Justin Barwick had long loved arcade games and even learned how to rehab vintage games for the “man cave” of his Platte City home.
But when his children wanted to go out for entertainment, he would have to drive them to Zona Rosa or the Legends Outlets in Kansas City, Kan.
“There’s really nothing for kids to do in Platte City,” he said.
So last October Barwick partnered with Jared Stewart and Kyong Pak to open GCW Retro-Cade Arcade, a retro-style arcade parlor, in Platte City. But the site had less foot traffic than they liked, so they recently relocated the arcade to a higher traffic spot at 2409 N.W. Prairie View Road in Platte City.
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Among the customer favorites are Time Crisis II, Tekken 3, Area 51, San Francisco Rush, Space Invaders and Pac-Man. But it also has Double Shot Basketball, Foosball, and pool tables.
The arcade also provides fuel for its patrons — barbecue rib sandwiches, cheeseburgers on a pretzel bun, bacon chicken club sandwich, cheesesteaks, ice cream and other snacks.
If the Platte City location takes off, the partners plan to open another GCW Retro-Cade Arcade in the Zona Rosa area.
Vietnamese-French bistro opens in Midtown
For several months in 2011, Spike Nguyen had a sideline his wife Jessie knew nothing about.
He had worked as finance director for a Shawnee car dealership for 13 years before contracting with a Columbia, Mo., car dealership that wanted him to relocate permanently.
But he didn’t want to move his young family. So he came up with a plan.
Nguyen had long had a passion for Vietnamese cuisine and even trained with a chef when he was 21 with the idea of some day opening his own restaurant.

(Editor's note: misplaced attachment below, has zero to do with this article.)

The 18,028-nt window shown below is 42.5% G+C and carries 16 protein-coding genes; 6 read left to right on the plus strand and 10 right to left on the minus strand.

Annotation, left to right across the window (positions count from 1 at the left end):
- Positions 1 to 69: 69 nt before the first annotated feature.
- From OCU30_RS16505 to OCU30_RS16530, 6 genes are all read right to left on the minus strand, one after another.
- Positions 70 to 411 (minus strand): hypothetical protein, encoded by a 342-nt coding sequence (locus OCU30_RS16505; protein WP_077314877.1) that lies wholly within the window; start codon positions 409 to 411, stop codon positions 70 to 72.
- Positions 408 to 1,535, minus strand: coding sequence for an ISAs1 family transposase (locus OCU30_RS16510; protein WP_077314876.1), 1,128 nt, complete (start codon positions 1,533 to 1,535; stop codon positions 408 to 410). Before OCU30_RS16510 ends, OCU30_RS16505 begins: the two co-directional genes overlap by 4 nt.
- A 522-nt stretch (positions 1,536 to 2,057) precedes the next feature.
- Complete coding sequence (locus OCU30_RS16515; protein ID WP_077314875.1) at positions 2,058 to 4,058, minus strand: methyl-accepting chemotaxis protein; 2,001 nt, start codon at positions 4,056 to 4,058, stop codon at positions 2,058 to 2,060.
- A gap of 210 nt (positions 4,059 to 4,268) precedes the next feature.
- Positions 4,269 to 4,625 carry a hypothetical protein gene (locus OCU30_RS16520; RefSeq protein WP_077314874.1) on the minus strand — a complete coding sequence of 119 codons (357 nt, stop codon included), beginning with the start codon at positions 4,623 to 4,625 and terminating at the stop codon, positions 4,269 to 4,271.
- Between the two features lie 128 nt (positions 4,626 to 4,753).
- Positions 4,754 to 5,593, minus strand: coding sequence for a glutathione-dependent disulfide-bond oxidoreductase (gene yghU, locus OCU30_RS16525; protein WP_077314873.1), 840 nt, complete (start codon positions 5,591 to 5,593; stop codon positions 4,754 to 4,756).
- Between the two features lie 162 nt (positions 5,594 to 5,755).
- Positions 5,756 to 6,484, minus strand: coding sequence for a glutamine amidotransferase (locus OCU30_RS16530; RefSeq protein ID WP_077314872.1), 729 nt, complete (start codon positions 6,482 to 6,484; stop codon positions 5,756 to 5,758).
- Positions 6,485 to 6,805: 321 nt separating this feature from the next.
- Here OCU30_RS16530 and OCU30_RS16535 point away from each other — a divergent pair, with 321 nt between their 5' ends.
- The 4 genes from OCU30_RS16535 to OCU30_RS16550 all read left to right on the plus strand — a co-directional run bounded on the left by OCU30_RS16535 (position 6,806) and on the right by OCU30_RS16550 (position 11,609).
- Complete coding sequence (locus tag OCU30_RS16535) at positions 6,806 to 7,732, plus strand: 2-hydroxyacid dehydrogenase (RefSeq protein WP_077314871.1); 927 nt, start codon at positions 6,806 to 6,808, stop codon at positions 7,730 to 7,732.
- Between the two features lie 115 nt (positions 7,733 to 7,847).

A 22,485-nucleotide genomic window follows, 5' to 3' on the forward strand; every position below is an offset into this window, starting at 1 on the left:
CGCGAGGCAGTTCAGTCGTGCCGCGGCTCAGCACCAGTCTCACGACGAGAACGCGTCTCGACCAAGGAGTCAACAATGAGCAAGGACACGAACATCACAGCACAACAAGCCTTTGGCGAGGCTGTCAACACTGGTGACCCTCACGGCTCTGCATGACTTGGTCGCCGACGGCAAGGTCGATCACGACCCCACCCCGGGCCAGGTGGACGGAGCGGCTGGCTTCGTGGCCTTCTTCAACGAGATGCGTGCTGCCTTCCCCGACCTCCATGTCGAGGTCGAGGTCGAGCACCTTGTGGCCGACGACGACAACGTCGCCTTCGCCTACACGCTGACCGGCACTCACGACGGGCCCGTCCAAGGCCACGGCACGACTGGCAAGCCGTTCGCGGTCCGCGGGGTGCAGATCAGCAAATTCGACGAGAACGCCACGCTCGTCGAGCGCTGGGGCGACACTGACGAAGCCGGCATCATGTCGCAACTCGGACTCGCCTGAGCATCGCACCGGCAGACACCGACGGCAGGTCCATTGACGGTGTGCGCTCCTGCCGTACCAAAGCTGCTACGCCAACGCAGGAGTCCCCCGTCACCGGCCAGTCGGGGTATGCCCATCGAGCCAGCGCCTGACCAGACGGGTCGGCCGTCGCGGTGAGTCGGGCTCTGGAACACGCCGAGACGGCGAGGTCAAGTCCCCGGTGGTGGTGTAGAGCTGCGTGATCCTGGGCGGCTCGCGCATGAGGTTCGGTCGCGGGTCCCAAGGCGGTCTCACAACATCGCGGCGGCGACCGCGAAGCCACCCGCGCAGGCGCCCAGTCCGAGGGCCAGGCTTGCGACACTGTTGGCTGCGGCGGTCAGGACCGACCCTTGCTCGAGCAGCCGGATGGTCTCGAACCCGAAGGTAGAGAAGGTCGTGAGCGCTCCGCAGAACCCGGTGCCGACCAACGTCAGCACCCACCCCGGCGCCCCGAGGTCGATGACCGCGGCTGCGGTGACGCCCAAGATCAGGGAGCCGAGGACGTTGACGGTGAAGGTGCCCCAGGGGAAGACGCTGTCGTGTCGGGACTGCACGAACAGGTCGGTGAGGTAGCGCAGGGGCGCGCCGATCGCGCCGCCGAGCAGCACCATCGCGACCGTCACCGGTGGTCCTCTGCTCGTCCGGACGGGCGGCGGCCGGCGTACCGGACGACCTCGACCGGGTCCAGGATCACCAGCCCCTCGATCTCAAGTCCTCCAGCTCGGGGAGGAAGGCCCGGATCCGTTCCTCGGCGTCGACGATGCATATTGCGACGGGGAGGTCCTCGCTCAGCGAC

Later he installed a commercial kitchen in his Shawnee home so he could whip up specialties for his friends and family on the weekends — anywhere from 6 to 25 people. A sign in the kitchen still says Spike’s Bar & Restaurant.
When the Columbia contract ended, he told his wife he was working on another project. She just assumed it was in finance. Instead he took over a restaurant space at 1447 Independence Ave. and spent several months remodeling the spot for a Pho’ Hoa Noodle Soup franchise.
“Jessie was shocked when I told her. She almost kicked me out of the house,” Nguyen says with a chuckle. “Things didn’t go smoothly the first year, we had to streamline our process and patiently wait for the customers. But now she loves it. She’s more motivated than I am and the one who pushed me to open a second location.”
They opened a Pho’ Hoa Noodle Soup in 2011. In April, they opened a second location, this one their own concept called iPho Tower Vietnamese-French Bistro at 3623 Broadway.
iPho, with a more contemporary decor and Vietnamese/French fusion menu, has been so popular the couple decided to convert the Independence restaurant to the iPho concept. Menu items include rice plates, vermicelli, pho, and Bahn Mi sandwiches. French fusion items include beef stew, shaken beef and pork and shrimp crepes.
The couple’s children Valerie, 17, and Nathan, 7, help out at the locations. While Valerie plans to be a dentist, Nathan is considering a career as an entrepreneur.
“He said, ‘Why did you open a second restaurant? Did you want to double your income?’ I was shocked and happy at the same time,” Nguyen said. “He is aware of his environment and picking up on that.”